Benjamin Netanyahu is required to appear at court as he goes on trial over a string of corruption allegations he denies.
Prime Minister Benjamin Netanyahu lambasted Israel’s justice system for bringing “fabricated and ludicrous” charges against him as he became the first serving Israeli prime minister to face criminal prosecution.
The embattled leader arrived at a court in occupied East Jerusalem on Sunday to face a series of corruption charges.
“The objective is to topple a strong prime minister from the rightist camp and thus to remove the right-wing from leadership for many years,” he said in a televised statement to reporters at Jerusalem District Court.
Netanyahu, flanked by aides and officials wearing face masks to prevent coronavirus infection, said he was “standing tall” with his “head held high” and would continue to lead the country.
Hundreds of people took part in rival protests in favour of Netanyahu and against him, shortly before his appearance at the court.
The hearing lasted an hour and Netanyahu spoke only to confirm his identity. The court excused Netanyahu from appearing in person at the next hearing, set for July 19. Israeli analysts say the trial could last months or even years.
The prime minister has been charged with fraud, breach of trust and accepting bribes in a series of cases. He is accused of accepting expensive gifts, such as cartons of champagne and cigars, from wealthy friends and offering favours to media moguls in exchange for favourable news coverage of him and his family.
In the most serious case, he is accused of promoting legislation that delivered hundreds of millions of dollars of profits to the owner of a major telecom company while wielding behind-the-scenes editorial influence over the firm’s popular news website.
Netanyahu, who heads the right-wing Likud party, denies all charges. He has cast his prosecution as a left-wing witch-hunt meant to overthrow a popular right-wing leader.
When he arrived at the courthouse, Netanyahu revived his claims that he is the victim of a deep state-type conspiracy by media, police, prosecutors and judges out to oust him.
He said police and prosecutors had conspired to “tailor” a case against him, and said the evidence was “contaminated” and exaggerated. He called for the court proceedings to be broadcast live on TV to ensure “full transparency”.
“While the media continues to deal with nonsense, with these false, trumped up cases, I will continue to lead the state of Israel and deal with issues that really matter to you,” he said, including to resuscitate the economy, and “continue to save the lives of thousands of Israelis ahead of the possibility of a second wave of coronavirus”.
Critics have said Netanyahu’s arguments have undermined Israel’s court system and risk deeper damage its democratic institutions.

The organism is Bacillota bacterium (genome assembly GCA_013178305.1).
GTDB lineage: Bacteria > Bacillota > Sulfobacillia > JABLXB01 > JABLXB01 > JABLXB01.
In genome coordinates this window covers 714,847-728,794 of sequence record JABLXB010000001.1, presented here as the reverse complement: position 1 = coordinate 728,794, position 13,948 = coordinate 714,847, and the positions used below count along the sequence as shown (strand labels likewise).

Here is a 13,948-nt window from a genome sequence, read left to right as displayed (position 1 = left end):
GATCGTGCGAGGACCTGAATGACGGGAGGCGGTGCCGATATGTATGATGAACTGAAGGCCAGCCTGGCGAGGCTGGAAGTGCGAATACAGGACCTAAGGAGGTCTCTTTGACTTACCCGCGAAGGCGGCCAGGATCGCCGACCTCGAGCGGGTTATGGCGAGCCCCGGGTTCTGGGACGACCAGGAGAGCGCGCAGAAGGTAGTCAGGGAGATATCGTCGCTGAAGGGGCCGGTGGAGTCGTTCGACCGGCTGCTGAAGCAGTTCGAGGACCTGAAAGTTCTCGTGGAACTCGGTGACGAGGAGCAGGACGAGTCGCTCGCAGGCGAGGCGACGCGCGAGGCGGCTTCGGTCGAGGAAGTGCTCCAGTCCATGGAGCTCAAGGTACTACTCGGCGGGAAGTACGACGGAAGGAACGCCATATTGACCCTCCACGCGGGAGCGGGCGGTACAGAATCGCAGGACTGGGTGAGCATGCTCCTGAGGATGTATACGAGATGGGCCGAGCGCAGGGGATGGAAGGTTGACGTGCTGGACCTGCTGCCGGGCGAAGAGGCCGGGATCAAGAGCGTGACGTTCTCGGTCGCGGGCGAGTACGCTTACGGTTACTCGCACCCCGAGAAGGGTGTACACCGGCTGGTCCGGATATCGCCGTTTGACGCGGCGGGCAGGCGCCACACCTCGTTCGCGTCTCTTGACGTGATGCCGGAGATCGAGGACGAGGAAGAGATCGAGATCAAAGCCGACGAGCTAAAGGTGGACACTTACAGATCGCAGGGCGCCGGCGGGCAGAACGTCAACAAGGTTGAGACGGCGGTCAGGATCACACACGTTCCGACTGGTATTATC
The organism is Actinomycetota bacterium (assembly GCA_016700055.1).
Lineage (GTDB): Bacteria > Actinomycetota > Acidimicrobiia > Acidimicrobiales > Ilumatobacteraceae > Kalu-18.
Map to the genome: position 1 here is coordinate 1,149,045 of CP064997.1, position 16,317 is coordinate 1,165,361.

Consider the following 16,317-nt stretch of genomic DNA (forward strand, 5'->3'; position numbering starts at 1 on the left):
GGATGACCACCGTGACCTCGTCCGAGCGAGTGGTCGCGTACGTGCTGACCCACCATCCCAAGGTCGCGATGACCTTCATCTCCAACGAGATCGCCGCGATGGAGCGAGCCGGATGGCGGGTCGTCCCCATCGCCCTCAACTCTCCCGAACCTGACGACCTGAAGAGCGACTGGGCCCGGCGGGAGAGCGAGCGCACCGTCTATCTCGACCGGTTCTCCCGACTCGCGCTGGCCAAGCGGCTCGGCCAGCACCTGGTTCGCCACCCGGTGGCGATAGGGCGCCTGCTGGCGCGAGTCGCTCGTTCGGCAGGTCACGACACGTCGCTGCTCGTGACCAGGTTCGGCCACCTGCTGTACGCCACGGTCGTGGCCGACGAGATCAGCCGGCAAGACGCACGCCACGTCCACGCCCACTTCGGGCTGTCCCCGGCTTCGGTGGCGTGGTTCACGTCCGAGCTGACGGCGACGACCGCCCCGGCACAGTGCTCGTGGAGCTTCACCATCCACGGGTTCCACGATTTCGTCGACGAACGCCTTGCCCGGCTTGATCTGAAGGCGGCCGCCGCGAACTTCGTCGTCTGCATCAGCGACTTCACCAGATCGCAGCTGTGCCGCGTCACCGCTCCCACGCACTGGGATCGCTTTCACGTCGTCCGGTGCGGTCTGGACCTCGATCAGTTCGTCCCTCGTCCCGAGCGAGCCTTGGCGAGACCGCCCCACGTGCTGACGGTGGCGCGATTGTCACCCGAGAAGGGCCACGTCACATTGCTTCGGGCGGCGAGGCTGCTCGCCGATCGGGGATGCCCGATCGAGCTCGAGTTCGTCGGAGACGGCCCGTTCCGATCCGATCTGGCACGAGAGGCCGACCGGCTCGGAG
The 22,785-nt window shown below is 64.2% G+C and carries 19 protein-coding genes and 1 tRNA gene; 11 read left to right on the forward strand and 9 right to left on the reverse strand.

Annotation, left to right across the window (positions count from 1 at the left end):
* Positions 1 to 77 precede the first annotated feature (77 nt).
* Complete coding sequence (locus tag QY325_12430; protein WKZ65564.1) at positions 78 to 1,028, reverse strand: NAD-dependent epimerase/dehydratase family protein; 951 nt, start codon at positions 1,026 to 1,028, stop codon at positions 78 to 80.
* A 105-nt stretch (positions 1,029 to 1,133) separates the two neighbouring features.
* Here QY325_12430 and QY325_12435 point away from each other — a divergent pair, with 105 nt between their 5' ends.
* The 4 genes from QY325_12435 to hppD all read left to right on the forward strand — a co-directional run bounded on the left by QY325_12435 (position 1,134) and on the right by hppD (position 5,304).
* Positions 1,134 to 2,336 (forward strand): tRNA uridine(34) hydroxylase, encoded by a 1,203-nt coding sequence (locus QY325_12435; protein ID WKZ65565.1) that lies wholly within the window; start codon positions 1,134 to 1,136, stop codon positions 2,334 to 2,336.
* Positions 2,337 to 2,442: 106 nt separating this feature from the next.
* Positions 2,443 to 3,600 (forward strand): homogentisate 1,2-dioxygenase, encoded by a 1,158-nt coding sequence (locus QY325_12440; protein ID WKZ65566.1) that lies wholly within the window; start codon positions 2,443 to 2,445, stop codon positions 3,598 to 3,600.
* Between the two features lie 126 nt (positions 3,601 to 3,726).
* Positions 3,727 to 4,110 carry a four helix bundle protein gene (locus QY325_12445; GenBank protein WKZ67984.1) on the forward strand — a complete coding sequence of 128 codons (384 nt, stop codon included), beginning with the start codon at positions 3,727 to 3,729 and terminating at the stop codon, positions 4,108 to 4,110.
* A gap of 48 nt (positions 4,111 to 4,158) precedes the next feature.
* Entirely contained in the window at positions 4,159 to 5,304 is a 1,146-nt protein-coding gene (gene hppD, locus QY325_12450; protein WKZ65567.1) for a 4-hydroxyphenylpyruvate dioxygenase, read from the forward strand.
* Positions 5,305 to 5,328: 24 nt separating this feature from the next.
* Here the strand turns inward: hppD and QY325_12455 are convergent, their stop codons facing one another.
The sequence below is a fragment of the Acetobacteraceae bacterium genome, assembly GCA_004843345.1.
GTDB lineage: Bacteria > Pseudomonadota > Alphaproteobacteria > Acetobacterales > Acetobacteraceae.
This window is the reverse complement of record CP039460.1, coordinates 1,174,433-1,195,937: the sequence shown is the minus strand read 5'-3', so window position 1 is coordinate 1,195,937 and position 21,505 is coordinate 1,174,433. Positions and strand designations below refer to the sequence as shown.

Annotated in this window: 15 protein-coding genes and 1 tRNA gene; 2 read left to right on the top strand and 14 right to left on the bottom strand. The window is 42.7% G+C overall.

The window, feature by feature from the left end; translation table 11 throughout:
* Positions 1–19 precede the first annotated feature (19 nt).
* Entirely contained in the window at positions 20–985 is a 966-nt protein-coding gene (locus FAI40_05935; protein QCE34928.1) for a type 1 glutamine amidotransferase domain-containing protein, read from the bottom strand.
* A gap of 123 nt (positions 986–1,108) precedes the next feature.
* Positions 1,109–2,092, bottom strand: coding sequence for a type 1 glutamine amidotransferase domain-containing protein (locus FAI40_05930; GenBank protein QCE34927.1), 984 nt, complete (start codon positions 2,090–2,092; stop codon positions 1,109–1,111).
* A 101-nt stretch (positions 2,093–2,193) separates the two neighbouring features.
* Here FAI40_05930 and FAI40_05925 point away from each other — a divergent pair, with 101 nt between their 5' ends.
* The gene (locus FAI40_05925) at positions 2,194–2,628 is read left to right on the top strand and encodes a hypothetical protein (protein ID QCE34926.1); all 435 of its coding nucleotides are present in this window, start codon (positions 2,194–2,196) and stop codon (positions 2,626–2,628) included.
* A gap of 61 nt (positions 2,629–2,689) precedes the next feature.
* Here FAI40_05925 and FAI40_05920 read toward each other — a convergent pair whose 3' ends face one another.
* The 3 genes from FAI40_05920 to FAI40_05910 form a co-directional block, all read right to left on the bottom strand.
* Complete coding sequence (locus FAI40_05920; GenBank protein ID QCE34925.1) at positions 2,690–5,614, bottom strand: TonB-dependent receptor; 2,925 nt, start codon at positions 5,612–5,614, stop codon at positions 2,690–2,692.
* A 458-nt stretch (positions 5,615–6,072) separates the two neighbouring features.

As prime minister, Netanyahu is under no legal obligation to resign and he has said his court battle will not affect his ability to do his job.
Al Jazeera’s Harry Fawcett, reporting from East Jerusalem, said the opening of the trial on Sunday was mostly procedural.
“What we expect to hear today are the charges being recapitulated and read to Netanyahu,” he said.
“We may also hear arguments from the rival legal teams revealing what kind of evidence is available to the defence,” Fawcett added.
A three-judge panel, which will hear the prime minister’s case, on Wednesday turned down his request to stay away from the opening session.
In asking to be excused, Netanyahu called the event a formality and argued bringing his contingent of bodyguards would waste public funds and make it hard to comply with physical distancing rules.
Some critics said Netanyahu was trying to avoid the optics of a prime minister sitting in the defendant’s dock. Turning down his request, the court said it was important for justice to be done.
Political deadlock resolved
After three bruising elections over the past year, Netanyahu was sworn into office this week for a fourth consecutive term.
All three elections were seen as referendums on his fitness for office, and all ended in deadlock. After the most recent vote in March, his rival, Benny Gantz, appeared to have mustered enough support in Parliament to pass legislation that would have disqualified Netanyahu from serving as prime minister while under indictment.
However, in a stunning turnaround, Gantz, citing fears of a fourth expensive election and the coronavirus pandemic, agreed to shelve the legislation and instead form a power-sharing government with Netanyahu.
The Supreme Court cleared the way for Netanyahu to remain in power. In a key ruling, it said an indicted politician may serve as prime minister – even though Israeli law requires all other office-holders to resign if charged with a crime.
Yuval Shany, professor of law at the Hebrew University of Jerusalem, said there is “a basic incompatibility” between Netanyahu’s role as head of the government and his status as a criminal defendant.
In the latter role, Shany said, the prime minister would be “fighting very aggressively and maybe effectively to weaken the government authorities that are prosecuting him”.
“There is a very serious conflict of interest situation,” he told AFP news agency.
Under their deal, Netanyahu was forced to yield some powers to Gantz, with each wielding a veto over most key decisions. Gantz will hold the title of “alternate prime minister”, and after 18 months, they will swap jobs.
Six years ago, former prime minister Ehud Olmert was found guilty of bribe-taking and served 16 months in jail. His trial took place after his 2006-2009 term in office.